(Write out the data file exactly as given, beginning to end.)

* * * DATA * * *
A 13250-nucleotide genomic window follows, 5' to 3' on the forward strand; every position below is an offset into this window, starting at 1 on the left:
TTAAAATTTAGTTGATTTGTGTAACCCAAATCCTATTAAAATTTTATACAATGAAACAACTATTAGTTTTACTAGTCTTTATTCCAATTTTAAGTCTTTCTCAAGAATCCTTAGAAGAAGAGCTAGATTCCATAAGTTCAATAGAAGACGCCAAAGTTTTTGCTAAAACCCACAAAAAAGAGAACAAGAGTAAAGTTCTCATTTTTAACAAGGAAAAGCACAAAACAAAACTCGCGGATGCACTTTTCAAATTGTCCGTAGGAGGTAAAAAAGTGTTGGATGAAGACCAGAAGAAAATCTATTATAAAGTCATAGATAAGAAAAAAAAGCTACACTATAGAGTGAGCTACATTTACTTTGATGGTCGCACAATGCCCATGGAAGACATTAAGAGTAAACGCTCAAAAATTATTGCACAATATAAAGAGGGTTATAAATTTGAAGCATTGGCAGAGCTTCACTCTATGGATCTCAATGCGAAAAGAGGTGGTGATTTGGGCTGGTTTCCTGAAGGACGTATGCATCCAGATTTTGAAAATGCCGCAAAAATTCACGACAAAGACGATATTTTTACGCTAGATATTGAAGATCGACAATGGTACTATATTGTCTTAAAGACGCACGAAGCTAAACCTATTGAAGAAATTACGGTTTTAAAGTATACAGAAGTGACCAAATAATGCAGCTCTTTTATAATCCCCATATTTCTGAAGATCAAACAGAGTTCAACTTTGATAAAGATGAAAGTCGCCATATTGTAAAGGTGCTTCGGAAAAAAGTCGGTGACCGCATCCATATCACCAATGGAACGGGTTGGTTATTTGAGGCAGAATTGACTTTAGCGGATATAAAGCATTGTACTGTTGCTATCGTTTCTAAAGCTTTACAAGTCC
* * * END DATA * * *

A 13250-nucleotide genomic window follows, 5' to 3' on the forward strand; every position below is an offset into this window, starting at 1 on the left:
TTAAAATTTAGTTGATTTGTGTAACCCAAATCCTATTAAAATTTTATACAATGAAACAACTATTAGTTTTACTAGTCTTTATTCCAATTTTAAGTCTTTCTCAAGAATCCTTAGAAGAAGAGCTAGATTCCATAAGTTCAATAGAAGACGCCAAAGTTTTTGCTAAAACCCACAAAAAAGAGAACAAGAGTAAAGTTCTCATTTTTAACAAGGAAAAGCACAAAACAAAACTCGCGGATGCACTTTTCAAATTGTCCGTAGGAGGTAAAAAAGTGTTGGATGAAGACCAGAAGAAAATCTATTATAAAGTCATAGATAAGAAAAAAAAGCTACACTATAGAGTGAGCTACATTTACTTTGATGGTCGCACAATGCCCATGGAAGACATTAAGAGTAAACGCTCAAAAATTATTGCACAATATAAAGAGGGTTATAAATTTGAAGCATTGGCAGAGCTTCACTCTATGGATCTCAATGCGAAAAGAGGTGGTGATTTGGGCTGGTTTCCTGAAGGACGTATGCATCCAGATTTTGAAAATGCCGCAAAAATTCACGACAAAGACGATATTTTTACGCTAGATATTGAAGATCGACAATGGTACTATATTGTCTTAAAGACGCACGAAGCTAAACCTATTGAAGAAATTACGGTTTTAAAGTATACAGAAGTGACCAAATAATGCAGCTCTTTTATAATCCCCATATTTCTGAAGATCAAACAGAGTTCAACTTTGATAAAGATGAAAGTCGCCATATTGTAAAGGTGCTTCGGAAAAAAGTCGGTGACCGCATCCATATCACCAATGGAACGGGTTGGTTATTTGAGGCAGAATTGACTTTAGCGGATATAAAGCATTGTACTGTTGCTATCGTTTCTAAAGCTTTACAAGTCC